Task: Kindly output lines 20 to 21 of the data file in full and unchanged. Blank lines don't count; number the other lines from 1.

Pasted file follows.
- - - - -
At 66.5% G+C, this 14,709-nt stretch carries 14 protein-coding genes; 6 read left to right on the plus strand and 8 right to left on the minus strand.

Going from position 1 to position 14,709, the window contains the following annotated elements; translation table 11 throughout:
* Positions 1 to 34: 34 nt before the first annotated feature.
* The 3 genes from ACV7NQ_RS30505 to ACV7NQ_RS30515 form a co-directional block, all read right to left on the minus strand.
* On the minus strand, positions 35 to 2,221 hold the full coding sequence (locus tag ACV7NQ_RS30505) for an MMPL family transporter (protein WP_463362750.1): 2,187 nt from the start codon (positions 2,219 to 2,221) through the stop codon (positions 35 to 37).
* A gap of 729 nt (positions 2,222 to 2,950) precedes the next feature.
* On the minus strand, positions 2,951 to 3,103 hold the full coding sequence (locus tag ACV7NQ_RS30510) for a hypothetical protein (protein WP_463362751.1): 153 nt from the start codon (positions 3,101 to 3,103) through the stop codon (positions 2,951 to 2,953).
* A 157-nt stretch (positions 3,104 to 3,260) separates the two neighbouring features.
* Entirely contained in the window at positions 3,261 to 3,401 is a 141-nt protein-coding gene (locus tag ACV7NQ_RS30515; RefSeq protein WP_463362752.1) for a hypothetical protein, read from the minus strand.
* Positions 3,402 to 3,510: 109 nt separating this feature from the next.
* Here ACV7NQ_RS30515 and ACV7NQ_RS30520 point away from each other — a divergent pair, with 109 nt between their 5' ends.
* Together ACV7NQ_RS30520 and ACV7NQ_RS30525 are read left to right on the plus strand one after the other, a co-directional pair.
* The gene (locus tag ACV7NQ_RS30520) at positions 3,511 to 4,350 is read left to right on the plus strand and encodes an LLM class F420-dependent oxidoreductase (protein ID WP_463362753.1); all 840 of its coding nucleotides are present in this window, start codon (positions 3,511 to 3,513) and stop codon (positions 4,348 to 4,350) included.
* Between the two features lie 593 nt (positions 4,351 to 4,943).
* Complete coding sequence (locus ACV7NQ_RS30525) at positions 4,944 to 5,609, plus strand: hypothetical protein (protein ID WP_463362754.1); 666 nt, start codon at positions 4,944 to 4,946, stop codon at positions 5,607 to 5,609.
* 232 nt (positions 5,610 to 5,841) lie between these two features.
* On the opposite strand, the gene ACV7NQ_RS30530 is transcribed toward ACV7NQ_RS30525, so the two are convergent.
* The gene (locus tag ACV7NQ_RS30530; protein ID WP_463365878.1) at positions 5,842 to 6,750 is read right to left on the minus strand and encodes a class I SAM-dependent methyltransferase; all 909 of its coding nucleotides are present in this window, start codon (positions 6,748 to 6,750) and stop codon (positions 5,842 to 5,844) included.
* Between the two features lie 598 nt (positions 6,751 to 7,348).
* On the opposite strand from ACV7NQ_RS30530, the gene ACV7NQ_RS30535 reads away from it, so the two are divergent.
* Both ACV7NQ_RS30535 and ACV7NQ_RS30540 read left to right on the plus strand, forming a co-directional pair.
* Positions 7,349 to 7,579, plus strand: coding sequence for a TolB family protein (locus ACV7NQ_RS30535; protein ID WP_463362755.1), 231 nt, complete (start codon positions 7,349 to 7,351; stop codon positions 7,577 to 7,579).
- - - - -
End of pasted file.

* On the opposite strand from ACV7NQ_RS30530, the gene ACV7NQ_RS30535 reads away from it, so the two are divergent.
* Both ACV7NQ_RS30535 and ACV7NQ_RS30540 read left to right on the plus strand, forming a co-directional pair.